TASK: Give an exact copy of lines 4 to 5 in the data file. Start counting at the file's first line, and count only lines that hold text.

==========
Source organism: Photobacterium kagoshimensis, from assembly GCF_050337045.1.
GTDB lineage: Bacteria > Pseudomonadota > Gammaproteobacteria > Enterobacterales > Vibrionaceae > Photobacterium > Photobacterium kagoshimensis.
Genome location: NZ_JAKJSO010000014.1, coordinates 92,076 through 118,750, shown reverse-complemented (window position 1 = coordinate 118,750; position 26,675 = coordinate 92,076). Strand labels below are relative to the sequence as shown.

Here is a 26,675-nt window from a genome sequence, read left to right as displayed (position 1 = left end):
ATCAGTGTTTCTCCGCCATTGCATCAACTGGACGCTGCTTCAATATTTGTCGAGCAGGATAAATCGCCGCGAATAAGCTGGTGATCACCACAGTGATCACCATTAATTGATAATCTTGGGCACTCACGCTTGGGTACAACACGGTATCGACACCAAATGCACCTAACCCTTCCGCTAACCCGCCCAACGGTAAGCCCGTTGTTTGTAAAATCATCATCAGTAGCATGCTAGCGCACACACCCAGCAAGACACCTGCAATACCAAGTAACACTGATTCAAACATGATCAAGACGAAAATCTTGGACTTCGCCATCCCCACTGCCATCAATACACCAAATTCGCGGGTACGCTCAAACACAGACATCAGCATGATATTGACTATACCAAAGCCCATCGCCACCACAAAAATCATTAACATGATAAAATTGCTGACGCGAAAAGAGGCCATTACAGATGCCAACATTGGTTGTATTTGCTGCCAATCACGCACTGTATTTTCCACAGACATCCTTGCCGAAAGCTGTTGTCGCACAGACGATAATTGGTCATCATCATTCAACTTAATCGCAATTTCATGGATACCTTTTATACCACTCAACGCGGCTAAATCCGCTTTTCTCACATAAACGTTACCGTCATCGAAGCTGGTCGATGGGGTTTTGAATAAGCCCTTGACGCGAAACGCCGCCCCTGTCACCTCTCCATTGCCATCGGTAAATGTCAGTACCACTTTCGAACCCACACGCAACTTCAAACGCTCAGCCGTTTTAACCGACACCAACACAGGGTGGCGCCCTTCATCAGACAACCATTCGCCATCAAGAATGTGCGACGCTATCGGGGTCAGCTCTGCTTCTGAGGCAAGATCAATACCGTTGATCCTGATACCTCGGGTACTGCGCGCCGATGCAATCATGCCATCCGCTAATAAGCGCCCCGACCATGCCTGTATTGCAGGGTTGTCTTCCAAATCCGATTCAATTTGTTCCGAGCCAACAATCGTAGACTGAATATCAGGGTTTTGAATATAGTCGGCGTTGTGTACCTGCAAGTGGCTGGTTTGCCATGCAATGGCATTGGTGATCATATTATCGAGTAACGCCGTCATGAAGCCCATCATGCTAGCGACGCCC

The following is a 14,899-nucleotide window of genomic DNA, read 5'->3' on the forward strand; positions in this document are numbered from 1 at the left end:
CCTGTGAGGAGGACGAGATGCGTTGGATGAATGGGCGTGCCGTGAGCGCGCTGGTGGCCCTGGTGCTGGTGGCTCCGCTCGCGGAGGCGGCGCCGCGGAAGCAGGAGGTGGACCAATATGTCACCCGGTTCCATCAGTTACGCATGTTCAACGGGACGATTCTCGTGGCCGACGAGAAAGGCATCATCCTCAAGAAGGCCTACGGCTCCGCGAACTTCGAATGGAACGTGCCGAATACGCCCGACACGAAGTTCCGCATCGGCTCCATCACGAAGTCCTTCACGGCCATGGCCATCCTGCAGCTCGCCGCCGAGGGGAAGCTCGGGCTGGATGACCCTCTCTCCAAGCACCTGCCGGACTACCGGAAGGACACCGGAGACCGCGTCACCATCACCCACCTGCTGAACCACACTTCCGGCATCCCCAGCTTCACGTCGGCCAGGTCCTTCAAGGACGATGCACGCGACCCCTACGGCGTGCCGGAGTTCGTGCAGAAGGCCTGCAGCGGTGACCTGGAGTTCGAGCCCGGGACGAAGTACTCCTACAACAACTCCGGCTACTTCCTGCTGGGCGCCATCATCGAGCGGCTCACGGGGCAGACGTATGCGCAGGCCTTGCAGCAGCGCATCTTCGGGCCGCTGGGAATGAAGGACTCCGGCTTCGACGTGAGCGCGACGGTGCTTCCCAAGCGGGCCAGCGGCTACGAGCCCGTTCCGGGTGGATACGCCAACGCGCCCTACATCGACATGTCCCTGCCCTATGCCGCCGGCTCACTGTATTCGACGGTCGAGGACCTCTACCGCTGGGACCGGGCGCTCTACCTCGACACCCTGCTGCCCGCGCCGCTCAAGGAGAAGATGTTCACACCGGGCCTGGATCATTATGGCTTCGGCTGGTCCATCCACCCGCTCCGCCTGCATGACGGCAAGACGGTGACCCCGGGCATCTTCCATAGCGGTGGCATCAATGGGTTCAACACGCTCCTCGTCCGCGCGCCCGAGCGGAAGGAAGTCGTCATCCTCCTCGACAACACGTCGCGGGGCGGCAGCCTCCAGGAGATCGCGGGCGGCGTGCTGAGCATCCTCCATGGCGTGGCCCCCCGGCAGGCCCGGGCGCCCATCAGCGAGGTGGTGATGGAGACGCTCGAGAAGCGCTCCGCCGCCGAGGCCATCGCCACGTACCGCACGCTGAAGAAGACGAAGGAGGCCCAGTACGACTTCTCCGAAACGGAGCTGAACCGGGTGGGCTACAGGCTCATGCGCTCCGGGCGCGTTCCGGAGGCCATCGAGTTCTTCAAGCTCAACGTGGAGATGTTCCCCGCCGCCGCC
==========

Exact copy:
Here is a 26,675-nt window from a genome sequence, read left to right as displayed (position 1 = left end):
ATCAGTGTTTCTCCGCCATTGCATCAACTGGACGCTGCTTCAATATTTGTCGAGCAGGATAAATCGCCGCGAATAAGCTGGTGATCACCACAGTGATCACCATTAATTGATAATCTTGGGCACTCACGCTTGGGTACAACACGGTATCGACACCAAATGCACCTAACCCTTCCGCTAACCCGCCCAACGGTAAGCCCGTTGTTTGTAAAATCATCATCAGTAGCATGCTAGCGCACACACCCAGCAAGACACCTGCAATACCAAGTAACACTGATTCAAACATGATCAAGACGAAAATCTTGGACTTCGCCATCCCCACTGCCATCAATACACCAAATTCGCGGGTACGCTCAAACACAGACATCAGCATGATATTGACTATACCAAAGCCCATCGCCACCACAAAAATCATTAACATGATAAAATTGCTGACGCGAAAAGAGGCCATTACAGATGCCAACATTGGTTGTATTTGCTGCCAATCACGCACTGTATTTTCCACAGACATCCTTGCCGAAAGCTGTTGTCGCACAGACGATAATTGGTCATCATCATTCAACTTAATCGCAATTTCATGGATACCTTTTATACCACTCAACGCGGCTAAATCCGCTTTTCTCACATAAACGTTACCGTCATCGAAGCTGGTCGATGGGGTTTTGAATAAGCCCTTGACGCGAAACGCCGCCCCTGTCACCTCTCCATTGCCATCGGTAAATGTCAGTACCACTTTCGAACCCACACGCAACTTCAAACGCTCAGCCGTTTTAACCGACACCAACACAGGGTGGCGCCCTTCATCAGACAACCATTCGCCATCAAGAATGTGCGACGCTATCGGGGTCAGCTCTGCTTCTGAGGCAAGATCAATACCGTTGATCCTGATACCTCGGGTACTGCGCGCCGATGCAATCATGCCATCCGCTAATAAGCGCCCCGACCATGCCTGTATTGCAGGGTTGTCTTCCAAATCCGATTCAATTTGTTCCGAGCCAACAATCGTAGACTGAATATCAGGGTTTTGAATATAGTCGGCGTTGTGTACCTGCAAGTGGCTGGTTTGCCATGCAATGGCATTGGTGATCATATTATCGAGTAACGCCGTCATGAAGCCCATCATGCTAGCGACGCCC